We can learn priorities from fiction. Take, for instance, characters in fantasy movies and novels.
What? No! Not possible! That’s purely for entertainment. There’s not really anything of substance we can learn from that. Or can we?
Let’s take a look at the Rule of Five. You can survive: 5 minutes without air, 5 hours without shelter, 5 days without water, 5 weeks without food, 5 months without community.
This isn’t hard and fast. Some call it the Rule of Three rather than five. There are cases where people have survived long past these numbers in some situations. At the same time, while you MAY be able to survive for 5 weeks without food, you probably will be suffering abject misery long before that.
All of that is beyond the point. The point is a generalized order of operation to take care of your necessities.
This post will focus mainly on shelter.
This doesn’t necessarily mean a roof over your head. If you’re out in the cold, you have to have a coat to shelter your skin and body. If you’re still cold, you may need to supplement that with other sources of heat, like a fire or another person to share body heat with. If you’re wet, you have to shelter yourself by getting dry.
What does this have anything to do with fantasy characters?
Have you ever seen a fantasy movie where no characters wore any cloaks?
Do none of them ever build fires?
If they’re wandering around in the wilderness questing or adventuring, do they plop down wherever to sleep without any regard for shelter?
No. They always considered their need for shelter, both over their heads and more directly over their bodies.
Think of the Fellowship of the Ring clutching their cloaks tight about themselves as they tried to make their way through the Pass of Caradhras, or the Rohirrim huddling in their cloaks around their fires as they prepared to ride to the aid of Gondor.
If it’s hot, a character opens up their cloak, or rolls it to carry it on their back like a pack.
When night comes, they make a camp and close their cloaks like it’s some kind of snuggie. In some books they seek caves.
In others, they crawl under bushes to sleep. In many, they erect a tent or a temporary shelter of sticks.
But cloaks aren’t applicable to modern day unless you’re a cosplayer. Right?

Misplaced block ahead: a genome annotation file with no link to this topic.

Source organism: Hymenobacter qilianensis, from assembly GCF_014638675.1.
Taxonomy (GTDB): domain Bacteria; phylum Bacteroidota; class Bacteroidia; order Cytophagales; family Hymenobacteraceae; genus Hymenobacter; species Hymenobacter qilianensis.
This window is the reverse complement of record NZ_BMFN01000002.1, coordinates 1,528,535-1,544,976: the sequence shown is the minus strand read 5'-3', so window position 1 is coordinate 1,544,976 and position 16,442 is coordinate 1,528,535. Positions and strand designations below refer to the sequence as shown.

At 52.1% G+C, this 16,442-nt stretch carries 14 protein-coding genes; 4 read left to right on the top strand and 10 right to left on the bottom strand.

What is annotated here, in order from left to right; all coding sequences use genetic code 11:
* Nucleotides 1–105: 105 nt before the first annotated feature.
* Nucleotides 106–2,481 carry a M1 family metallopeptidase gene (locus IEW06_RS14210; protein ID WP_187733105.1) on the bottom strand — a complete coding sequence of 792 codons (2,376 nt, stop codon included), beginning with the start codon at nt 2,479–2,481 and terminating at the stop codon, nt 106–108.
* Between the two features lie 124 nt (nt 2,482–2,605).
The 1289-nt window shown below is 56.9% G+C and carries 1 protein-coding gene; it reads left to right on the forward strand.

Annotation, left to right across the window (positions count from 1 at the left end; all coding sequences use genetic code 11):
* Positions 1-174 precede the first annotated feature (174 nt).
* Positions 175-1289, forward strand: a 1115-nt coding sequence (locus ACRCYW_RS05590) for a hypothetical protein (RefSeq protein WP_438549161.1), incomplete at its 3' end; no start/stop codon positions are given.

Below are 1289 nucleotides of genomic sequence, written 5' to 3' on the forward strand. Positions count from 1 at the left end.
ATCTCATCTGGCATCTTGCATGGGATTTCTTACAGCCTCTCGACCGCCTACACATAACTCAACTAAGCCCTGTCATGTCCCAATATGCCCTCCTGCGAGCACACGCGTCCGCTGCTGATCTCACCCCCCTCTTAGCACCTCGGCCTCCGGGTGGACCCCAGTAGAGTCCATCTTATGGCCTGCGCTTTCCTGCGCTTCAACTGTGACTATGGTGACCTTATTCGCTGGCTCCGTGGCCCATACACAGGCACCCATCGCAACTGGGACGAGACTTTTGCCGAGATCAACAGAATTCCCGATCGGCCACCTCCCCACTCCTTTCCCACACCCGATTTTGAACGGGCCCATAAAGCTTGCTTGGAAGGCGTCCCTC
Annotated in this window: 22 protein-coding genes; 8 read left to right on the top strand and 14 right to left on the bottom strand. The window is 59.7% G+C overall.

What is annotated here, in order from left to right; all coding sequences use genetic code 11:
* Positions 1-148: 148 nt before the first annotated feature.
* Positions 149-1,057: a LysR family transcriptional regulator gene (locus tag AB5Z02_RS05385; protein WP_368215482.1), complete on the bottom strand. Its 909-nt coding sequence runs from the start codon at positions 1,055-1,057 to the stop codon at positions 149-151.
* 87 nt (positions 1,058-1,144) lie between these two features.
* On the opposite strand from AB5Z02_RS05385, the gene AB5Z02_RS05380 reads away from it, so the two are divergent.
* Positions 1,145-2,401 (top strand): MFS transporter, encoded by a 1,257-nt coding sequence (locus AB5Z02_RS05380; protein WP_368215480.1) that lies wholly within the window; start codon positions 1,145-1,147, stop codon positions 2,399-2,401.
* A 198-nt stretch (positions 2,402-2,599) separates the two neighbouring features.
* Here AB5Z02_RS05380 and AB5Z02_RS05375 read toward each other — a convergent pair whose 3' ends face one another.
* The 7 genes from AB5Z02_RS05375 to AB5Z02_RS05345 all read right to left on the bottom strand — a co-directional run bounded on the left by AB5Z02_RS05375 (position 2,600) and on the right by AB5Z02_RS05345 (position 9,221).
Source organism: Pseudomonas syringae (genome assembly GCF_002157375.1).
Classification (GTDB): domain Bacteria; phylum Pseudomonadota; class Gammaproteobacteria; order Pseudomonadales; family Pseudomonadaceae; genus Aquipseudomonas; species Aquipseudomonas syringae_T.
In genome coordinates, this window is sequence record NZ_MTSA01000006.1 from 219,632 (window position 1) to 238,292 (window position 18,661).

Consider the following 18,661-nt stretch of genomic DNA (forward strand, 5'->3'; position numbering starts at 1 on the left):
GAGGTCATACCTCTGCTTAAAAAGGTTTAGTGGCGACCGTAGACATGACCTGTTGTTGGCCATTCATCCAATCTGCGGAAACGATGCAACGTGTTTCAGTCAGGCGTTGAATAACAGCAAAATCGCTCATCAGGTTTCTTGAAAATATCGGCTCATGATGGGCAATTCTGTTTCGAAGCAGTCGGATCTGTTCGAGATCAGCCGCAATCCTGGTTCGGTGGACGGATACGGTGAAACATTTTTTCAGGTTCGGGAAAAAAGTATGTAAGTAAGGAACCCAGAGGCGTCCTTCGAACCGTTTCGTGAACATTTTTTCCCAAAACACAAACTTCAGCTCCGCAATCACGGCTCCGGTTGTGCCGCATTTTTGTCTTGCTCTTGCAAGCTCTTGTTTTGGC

Not necessarily true.
Long ago, I took some blanket material and sewed it into a cloak. Being young and economically stupid, I didn’t have enough money to always pay for great heating but I absolutely had video game consoles and one of the best VCRs.
I’d sit on my couch in a cold room eating ramen and playing Final Fantasy, or watching Willow, or reading books like the Belgariad, wrapped in my cloak instead of a blanket. I didn’t need to pay extra for better heating. I was perfectly warm and comfortable.
The best part, when I had to get up, the cloak didn’t fall off like a blanket would. It was the perfect snuggie for a cold apartment.
When I made the cloak, my friends laughed at me. However, having seen it in use in movies and games and novels, I knew it was absolutely applicable to modern day. After they saw how it could be used, they stopped laughing. In fact, some of them got jealous and wanted one for themselves.
So, how can you apply this?
You might not have a cloak, or even want one. Again, that’s not really the point of this post. The point is, learn what you can from sources that most people would dismiss.
The next time you dive into a fantasy movie or novel, watch the characters with a slightly different slant. Comment below and tell everyone what you notice. Do they prioritize according to the Rule of Five?
Do you prioritize that way? If you want to try it out in a fun way, a quick google search will give you plenty of free patterns to easily make a cloak of your own, like this video from youtube. https://www.youtube.com/watch?v=VO1OXeoTGJk
Think on how you’d want to shelter your body. Make or purchase something with this in mind. You never know, maybe you do need your own personal prepper snuggie after all, even if your friends laugh and call it a fantasy cloak.